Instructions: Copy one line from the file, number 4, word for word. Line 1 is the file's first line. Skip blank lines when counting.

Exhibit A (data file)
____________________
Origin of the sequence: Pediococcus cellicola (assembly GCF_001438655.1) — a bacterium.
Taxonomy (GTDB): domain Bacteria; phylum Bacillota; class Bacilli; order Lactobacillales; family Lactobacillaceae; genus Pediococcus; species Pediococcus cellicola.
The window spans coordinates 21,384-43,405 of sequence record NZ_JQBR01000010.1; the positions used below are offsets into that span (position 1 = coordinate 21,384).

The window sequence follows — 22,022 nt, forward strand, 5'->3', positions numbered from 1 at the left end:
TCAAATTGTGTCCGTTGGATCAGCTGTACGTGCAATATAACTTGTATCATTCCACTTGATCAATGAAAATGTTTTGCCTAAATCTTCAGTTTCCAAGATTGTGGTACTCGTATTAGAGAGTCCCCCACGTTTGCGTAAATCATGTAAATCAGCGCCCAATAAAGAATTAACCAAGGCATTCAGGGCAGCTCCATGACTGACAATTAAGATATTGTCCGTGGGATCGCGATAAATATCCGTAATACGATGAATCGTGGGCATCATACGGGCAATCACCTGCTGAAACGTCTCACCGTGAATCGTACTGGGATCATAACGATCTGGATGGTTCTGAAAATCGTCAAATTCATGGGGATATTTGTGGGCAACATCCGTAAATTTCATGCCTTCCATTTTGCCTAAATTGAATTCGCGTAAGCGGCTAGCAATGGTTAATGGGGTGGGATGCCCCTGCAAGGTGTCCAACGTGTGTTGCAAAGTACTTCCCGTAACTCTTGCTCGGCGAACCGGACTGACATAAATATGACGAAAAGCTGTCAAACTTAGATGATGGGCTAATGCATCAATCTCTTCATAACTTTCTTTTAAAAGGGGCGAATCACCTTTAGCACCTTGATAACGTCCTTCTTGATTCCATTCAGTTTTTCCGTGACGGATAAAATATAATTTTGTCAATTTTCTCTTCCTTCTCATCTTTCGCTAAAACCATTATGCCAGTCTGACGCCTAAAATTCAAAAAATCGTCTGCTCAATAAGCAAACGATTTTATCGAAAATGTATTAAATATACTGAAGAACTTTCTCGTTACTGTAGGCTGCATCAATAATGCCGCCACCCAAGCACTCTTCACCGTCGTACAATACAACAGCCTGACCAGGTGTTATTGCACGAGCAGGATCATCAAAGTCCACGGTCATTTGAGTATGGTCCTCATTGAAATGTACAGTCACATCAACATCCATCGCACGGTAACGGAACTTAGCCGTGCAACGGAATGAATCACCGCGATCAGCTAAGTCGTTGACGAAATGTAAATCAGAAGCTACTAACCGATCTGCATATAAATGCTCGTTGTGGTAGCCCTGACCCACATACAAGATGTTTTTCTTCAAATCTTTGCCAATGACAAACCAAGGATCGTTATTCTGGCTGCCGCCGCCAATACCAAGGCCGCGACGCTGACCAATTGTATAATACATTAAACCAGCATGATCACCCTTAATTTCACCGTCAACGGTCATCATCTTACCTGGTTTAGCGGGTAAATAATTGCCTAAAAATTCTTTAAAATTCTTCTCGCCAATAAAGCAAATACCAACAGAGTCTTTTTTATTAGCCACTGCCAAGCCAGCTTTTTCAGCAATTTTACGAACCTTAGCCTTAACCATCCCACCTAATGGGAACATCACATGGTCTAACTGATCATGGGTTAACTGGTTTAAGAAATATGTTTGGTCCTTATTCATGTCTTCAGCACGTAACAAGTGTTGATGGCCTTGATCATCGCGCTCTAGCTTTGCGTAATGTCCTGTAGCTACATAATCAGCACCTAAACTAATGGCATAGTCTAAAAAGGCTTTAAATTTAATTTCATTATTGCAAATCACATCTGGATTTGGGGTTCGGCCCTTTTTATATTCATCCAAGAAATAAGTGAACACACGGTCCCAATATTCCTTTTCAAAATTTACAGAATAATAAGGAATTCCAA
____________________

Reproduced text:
The window sequence follows — 22,022 nt, forward strand, 5'->3', positions numbered from 1 at the left end: